Dr Rachael Kiddey

Dr Rachael Kiddey

Lecturer in Heritage and Museum Studies

School of Society and Culture (Faculty of Arts, Humanities and Business)



My work centres on developing collaborative and non-hierarchical methodologies for doing heritage work with marginalised social groups, particularly people affected by homelessness and displacement. Drawing on theory drawn from archaeology, anthropology, Heritage Studies, and political science, I locate the historical context of social inequalities in the present. I am interested in how the past lingers and co-constitutes the present in material, ideological, and structural ways. I believe that past-facing disciplines and institutions have important roles to play in educating diverse audiences about the plurality of ways to be human, to promote and co-create more egalitarian and sustainable futures. 
I received my PhD from the Department of Archaeology at the University of York in 2014. My doctoral research involved developing collaborative methodologies for working archaeologically with homeless people, documenting how cultural heritage can function in socially useful and transformative ways. My monograph, ‘Homeless Heritage’ was published by Oxford University Press in 2017 and it won the Society of Historical Archaeology’s James Deetz Book Award 2019. 
Between 2018-2022, I held a British Academy postdoctoral research fellowship at the School of Archaeology, University of Oxford, where my project was called ‘Migrant Materialities’ and focused on the role of material and visual culture in situations of human displacement in Europe. Fieldwork involved working in squats and refugee camps across Europe, using participatory research methods to co-document the heritage of contemporary displacement. Together with displaced people, I co-curated a digital heritage exhibition called ‘Made in Migration’, which launched during Refugee Week in 2021. 
I am also Affiliated Lecturer at the University of Cambridge, where I continue to teach on the MPhil Heritage Studies, focusing on Museums & Theory. I am an elected Fellow of the Society of Antiquaries, London and co-editor of the Contemporary and Historical Archaeology in Theory (CHAT) book series, published by BAR Publications. 
I am happy to be approached for supervision by prospective PhD candidates with aligned research interests. 


Teaching interests

I am Lecturer in Heritage & Museum Studies and currently teach on the MA Heritage Theory & Practice, specialising in Critical Heritage. Some of this teaching is conducted at The Box (Plymouth's newly refurbished museum). 
I also teach Public History and Heritage and History at undergraduate level. 
I am also Affiliated Lecturer at the University of Cambridge, where I teach on the MPhil Heritage Studies, specialising in Museums & Theory. 
I previously taught at the University of Oxford on the undergraduate Anthropology course, specialising in 'Culture At War'. 
My office hours are 10.30-12.30 on Mondays. Feel free to drop in or email me to make an appointment if Mondays between 10.30-12.30 is not convenient.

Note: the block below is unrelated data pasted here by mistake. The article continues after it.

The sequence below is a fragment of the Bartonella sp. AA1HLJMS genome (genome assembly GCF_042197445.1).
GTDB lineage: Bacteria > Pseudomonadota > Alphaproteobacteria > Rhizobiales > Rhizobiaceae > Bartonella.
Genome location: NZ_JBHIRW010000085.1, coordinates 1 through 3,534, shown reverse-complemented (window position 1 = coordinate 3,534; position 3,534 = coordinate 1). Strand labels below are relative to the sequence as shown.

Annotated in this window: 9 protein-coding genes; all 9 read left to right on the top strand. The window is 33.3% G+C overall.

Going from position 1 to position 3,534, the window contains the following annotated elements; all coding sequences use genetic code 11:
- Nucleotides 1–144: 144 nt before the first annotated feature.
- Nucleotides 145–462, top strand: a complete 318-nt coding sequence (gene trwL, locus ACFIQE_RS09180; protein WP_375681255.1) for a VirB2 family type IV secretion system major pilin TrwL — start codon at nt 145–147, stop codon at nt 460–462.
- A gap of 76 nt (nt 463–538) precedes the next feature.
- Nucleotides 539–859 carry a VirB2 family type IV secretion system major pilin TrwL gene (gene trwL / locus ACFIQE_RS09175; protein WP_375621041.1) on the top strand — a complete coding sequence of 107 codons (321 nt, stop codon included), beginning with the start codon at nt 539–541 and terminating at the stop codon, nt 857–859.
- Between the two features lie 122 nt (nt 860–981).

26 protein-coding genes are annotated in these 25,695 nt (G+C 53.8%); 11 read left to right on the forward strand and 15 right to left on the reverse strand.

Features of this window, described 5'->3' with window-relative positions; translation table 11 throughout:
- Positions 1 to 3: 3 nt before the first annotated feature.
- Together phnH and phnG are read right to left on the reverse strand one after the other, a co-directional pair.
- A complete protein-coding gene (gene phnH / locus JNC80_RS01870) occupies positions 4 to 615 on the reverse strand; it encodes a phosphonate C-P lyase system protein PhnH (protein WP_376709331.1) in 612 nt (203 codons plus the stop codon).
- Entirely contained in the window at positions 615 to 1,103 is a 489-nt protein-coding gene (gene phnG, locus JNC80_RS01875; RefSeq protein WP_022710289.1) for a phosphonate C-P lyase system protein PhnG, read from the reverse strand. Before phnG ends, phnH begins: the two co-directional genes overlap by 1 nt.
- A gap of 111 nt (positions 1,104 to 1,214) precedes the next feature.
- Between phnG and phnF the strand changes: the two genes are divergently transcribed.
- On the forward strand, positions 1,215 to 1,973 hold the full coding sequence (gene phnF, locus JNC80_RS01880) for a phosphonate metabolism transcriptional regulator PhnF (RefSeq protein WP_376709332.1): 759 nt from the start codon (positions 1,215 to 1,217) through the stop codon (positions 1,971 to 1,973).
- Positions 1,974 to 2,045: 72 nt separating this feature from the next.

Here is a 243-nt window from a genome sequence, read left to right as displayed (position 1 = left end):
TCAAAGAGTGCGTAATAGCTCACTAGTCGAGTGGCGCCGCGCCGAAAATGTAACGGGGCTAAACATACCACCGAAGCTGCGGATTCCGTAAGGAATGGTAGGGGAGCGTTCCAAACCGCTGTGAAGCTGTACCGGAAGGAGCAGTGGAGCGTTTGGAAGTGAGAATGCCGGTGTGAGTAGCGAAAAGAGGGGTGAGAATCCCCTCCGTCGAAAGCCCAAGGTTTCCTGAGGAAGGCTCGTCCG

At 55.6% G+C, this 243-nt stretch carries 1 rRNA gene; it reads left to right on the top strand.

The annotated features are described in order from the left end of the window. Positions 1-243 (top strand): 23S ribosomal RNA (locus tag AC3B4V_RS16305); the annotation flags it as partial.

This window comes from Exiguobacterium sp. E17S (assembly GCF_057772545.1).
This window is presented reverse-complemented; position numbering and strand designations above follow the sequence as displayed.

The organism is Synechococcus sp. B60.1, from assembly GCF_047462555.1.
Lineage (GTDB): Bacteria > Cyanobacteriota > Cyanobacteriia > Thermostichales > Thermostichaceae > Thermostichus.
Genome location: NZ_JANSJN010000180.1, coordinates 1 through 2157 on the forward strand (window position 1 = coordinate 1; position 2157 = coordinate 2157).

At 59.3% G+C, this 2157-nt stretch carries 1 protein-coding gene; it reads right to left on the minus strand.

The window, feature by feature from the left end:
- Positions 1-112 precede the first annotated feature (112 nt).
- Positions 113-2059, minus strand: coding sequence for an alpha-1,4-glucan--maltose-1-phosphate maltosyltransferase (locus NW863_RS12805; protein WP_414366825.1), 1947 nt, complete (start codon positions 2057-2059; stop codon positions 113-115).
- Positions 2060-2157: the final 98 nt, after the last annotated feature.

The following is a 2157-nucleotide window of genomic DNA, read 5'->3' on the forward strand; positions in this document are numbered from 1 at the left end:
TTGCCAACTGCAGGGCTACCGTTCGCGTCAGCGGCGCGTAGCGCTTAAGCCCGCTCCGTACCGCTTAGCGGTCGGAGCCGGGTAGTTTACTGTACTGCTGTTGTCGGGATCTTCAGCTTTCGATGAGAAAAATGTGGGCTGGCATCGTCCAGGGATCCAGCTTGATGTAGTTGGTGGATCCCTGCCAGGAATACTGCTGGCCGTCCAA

Key publications

Key publications are highlighted

Berihuete-Azorín M, Blackmore C, Borck L, Flexner JL, Frieman CJ, Herrmann CA & Kiddey R (2023) 'Archaeology in 2022: Counter‐myths for hopeful futures' American Anthropologist , DOI Open access
Kiddey R (2023) 'We Are Displaced, But We Are More Than That: Using Anarchist Principles to Materialize Capitalism’s Cracks at Sites of Contemporary Forced Displacement in Europe' International Journal of Historical Archaeology , DOI Open access
(2020) 'Correction for Altschul et al., Opinion: To understand how migrations affect human securities, look to the past' Proceedings of the National Academy of Sciences 117, (43) 27059-27059 , DOI
Altschul JH, Kintigh KW, Aldenderfer M, Alonzi E, Armit I, Barceló JA, Beekman CS, Bickle P, Bird DW & Ingram SE (2020) 'To understand how migrations affect human securities, look to the past' Proceedings of the National Academy of Sciences 117, (34) 20342-20345 , DOI
Kiddey R (2020) 'I’ll Tell You What I Want, What I Really, Really Want! Open Archaeology that Is Collaborative, Participatory, Public, and Feminist' Norwegian Archaeological Review 53, (1) 23-40 , DOI Open access
Kiddey R (2019) 'Reluctant Refuge: An Activist Archaeological Approach to Alternative Refugee Shelter in Athens (Greece)' Journal of Refugee Studies 33, (3) 599-621 , DOI Open access
Kiddey R (2017) 'From the ground up: cultural heritage practices as tools for empowerment in the Homeless Heritage project' International Journal of Heritage Studies 24, (7) 694-708 , DOI Open access
Crea G, Dafnis A, Hallam J, Kiddey R & Schofield J (2014) 'Turbo Island, Bristol: excavating a contemporary homeless place' Post-Medieval Archaeology 48, (1) 133-150 , DOI Open access
Kiddey R & Schofield J (2011) 'Embrace the Margins: Adventures in Archaeology and Homelessness' Public Archaeology 10, (1) 4-22 , DOI Open access
Kiddey R (2017) Homeless Heritage. Oxford University Press , DOI
(2016) The Routledge Companion to Contemporary Anthropology. Routledge , DOI
Kiddey R & Schofield J (2018) 'Embrace the margins: Adventures in archaeology and homelessness' A Museum Studies Approach to Heritage 686-699
(2016) 'InHabit' Peter Lang UK , DOI
Kiddey R (2016) 'Punks and drunks: Counter-mapping homelessness in Bristol and York' Who Needs Experts?: Counter-mapping Cultural Heritage 165-179 , DOI
Kiddey R & Schofield J (2015) '‘Keeping it real’: Social sustainability in the Homeless Heritage project in Bristol and York' Theory and Practice in Heritage and Sustainability: Between past and future 40-53
Kiddey R (2014) 'Punks and drunks: Counter-mapping homelessness in Bristol and York' Who Needs Experts? Counter-mapping Cultural Heritage 165-179
Schofield J, Kiddey R & Lashua B (2012) 'People and Landscape' The Oxford Handbook of Public Archaeology Oxford University Press 296-318 , DOI